Local History

The variety of jobs available are demonstrated by the American Association for State and Local History’s (AASLH) categories for employment listings: archival, curatorial, collections, conservation, development/membership, director/administration, education, interpretation, miscellaneous, preservation, publications, public relations/marketing, and registrars. Organizations may require a person to wear only one hat, a few of them, or, in very small agencies, even all of them. Despite the differences in size, these organizations do a variety of things: collect artifacts for display, provide access to manuscript archives, publish documentary editions of manuscripts, provide reference services to the community, assist schools with educational programs, act on behalf of the preservation of local landmarks, or maintain sites of historic interest. All of these functions take place primarily for the local community.

Therefore, knowing how to do local history can be more important than knowing specific local history—indeed, knowing the local history for the area in which you apply for a job may be impossible. A willingness to learn the history of the community and become actively involved in its preservation is crucial. See how the exploration of local history can lead to larger projects, for example, in Lee Formwalt’s biography, as he recounts how he used local materials on civil rights to build an interest in that topic in his area.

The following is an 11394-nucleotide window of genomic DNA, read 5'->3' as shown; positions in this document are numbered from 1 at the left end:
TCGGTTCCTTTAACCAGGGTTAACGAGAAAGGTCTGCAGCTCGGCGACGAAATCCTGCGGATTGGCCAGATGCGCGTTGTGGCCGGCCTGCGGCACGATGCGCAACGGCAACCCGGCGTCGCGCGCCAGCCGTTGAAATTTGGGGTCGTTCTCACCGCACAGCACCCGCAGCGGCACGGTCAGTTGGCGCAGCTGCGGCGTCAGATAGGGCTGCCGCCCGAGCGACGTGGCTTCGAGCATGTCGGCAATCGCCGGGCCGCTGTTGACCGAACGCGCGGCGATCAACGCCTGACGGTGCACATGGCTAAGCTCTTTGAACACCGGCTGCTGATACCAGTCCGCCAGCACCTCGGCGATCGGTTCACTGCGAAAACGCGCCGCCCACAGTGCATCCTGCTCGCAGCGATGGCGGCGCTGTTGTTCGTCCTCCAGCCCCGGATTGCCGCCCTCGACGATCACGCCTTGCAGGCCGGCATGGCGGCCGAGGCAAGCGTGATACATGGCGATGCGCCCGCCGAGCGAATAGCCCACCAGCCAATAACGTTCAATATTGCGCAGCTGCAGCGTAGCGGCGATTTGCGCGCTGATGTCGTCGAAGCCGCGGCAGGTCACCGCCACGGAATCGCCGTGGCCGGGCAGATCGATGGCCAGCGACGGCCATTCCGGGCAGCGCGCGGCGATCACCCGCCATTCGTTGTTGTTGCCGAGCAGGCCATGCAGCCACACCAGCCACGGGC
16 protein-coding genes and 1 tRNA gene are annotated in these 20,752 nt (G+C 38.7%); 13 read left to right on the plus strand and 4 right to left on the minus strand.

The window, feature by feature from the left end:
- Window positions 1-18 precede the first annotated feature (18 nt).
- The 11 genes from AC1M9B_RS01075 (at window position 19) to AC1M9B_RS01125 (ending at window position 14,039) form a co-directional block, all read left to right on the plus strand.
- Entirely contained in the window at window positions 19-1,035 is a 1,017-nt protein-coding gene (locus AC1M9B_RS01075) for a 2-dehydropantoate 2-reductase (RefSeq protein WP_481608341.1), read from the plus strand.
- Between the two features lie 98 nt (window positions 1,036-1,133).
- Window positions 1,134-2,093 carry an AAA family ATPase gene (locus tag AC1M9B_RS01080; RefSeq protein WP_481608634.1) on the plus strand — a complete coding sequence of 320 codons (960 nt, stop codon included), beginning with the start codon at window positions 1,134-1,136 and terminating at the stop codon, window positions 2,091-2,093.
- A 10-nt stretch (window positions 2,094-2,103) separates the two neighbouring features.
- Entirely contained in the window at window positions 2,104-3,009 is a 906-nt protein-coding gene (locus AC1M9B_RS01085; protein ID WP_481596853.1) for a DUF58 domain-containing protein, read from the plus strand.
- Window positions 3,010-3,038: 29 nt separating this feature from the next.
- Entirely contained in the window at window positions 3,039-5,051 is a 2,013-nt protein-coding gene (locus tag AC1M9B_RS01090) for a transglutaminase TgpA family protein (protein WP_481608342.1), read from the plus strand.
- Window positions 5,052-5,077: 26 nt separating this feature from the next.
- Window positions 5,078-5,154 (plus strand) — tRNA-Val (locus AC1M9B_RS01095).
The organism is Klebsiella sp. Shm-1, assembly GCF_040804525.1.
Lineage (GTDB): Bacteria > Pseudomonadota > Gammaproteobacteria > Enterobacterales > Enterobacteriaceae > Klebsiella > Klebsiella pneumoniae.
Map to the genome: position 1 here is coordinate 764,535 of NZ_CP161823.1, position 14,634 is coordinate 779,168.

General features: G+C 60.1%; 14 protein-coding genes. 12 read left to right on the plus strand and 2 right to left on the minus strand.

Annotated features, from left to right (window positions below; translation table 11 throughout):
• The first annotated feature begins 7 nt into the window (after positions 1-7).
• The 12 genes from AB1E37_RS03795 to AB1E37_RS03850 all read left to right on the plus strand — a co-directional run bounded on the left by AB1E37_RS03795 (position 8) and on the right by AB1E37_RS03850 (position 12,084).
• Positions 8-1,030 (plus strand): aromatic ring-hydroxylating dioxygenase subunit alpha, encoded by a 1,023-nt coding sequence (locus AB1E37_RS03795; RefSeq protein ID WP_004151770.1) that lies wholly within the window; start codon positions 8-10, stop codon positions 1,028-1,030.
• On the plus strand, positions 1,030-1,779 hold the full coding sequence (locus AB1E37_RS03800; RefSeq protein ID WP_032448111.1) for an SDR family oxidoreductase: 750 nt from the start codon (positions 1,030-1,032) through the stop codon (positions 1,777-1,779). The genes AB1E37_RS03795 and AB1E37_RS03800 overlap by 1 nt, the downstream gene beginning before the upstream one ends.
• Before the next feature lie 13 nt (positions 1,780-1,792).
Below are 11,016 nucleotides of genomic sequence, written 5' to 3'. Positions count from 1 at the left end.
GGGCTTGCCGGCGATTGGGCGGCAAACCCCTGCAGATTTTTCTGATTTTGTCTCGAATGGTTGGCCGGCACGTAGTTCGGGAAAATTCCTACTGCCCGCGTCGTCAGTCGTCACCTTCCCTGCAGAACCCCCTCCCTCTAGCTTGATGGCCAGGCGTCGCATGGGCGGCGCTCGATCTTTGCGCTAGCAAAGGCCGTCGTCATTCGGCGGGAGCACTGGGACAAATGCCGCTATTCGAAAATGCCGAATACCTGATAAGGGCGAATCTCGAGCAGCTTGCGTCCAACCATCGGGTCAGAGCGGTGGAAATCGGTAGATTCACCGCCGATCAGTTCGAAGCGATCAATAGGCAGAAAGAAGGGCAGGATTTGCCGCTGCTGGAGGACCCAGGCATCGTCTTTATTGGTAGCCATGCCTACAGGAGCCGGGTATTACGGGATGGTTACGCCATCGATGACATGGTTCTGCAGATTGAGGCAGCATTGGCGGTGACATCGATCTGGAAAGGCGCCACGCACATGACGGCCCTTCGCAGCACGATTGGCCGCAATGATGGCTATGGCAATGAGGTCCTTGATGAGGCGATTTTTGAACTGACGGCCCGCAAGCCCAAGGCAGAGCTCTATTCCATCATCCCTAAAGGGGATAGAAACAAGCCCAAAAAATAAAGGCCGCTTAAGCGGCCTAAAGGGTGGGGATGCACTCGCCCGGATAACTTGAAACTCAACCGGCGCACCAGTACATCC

Local historians must devise ways to keep history in the public eye, such as working with schools for National History Day, providing a weekly column in the local newspaper, or writing booklets on aspects of the community’s history. These last suggestions point to another important part of the local historian’s tasks: research. Historians must research local history and find compelling ways to connect a particular place to other places and a particular story to other stories across the nation and around the world. Traditional sources such as newspapers, church records, and public records are useful, but local historians should not ignore the wealth of information that lives in the residents themselves. An active and productive oral history program can raise the profile of the local historian, provide a wealth of information, and serve as a positive way for community members to be involved in the organization.

Another critical role that local historians play is providing reference services for the community. Questions may range from the innocent to unreasonable, but the local historical society must be a trusted source of accurate information if it is to survive in a small community. This requires dedication and competence on the part of the local historian.
Finally, a local historian will usually be required to oversee and train a staff of volunteers. These dedicated amateurs can serve a range of functions, and the historian must insure that their efforts are both directed to the needs of the institution and are maintaining their own interest in history. Volunteers can be a tremendous resource, and understaffed societies cannot afford to be without their assistance.